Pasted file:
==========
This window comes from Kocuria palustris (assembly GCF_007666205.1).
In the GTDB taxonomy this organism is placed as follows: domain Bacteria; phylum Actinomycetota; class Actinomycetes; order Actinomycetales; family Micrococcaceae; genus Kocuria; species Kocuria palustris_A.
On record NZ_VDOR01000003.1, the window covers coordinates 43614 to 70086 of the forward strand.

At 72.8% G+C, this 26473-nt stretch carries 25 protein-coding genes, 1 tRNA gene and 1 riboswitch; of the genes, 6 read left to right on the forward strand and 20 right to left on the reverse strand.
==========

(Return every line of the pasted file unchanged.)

This window comes from Kocuria palustris (assembly GCF_007666205.1).
In the GTDB taxonomy this organism is placed as follows: domain Bacteria; phylum Actinomycetota; class Actinomycetes; order Actinomycetales; family Micrococcaceae; genus Kocuria; species Kocuria palustris_A.
On record NZ_VDOR01000003.1, the window covers coordinates 43614 to 70086 of the forward strand.

At 72.8% G+C, this 26473-nt stretch carries 25 protein-coding genes, 1 tRNA gene and 1 riboswitch; of the genes, 6 read left to right on the forward strand and 20 right to left on the reverse strand.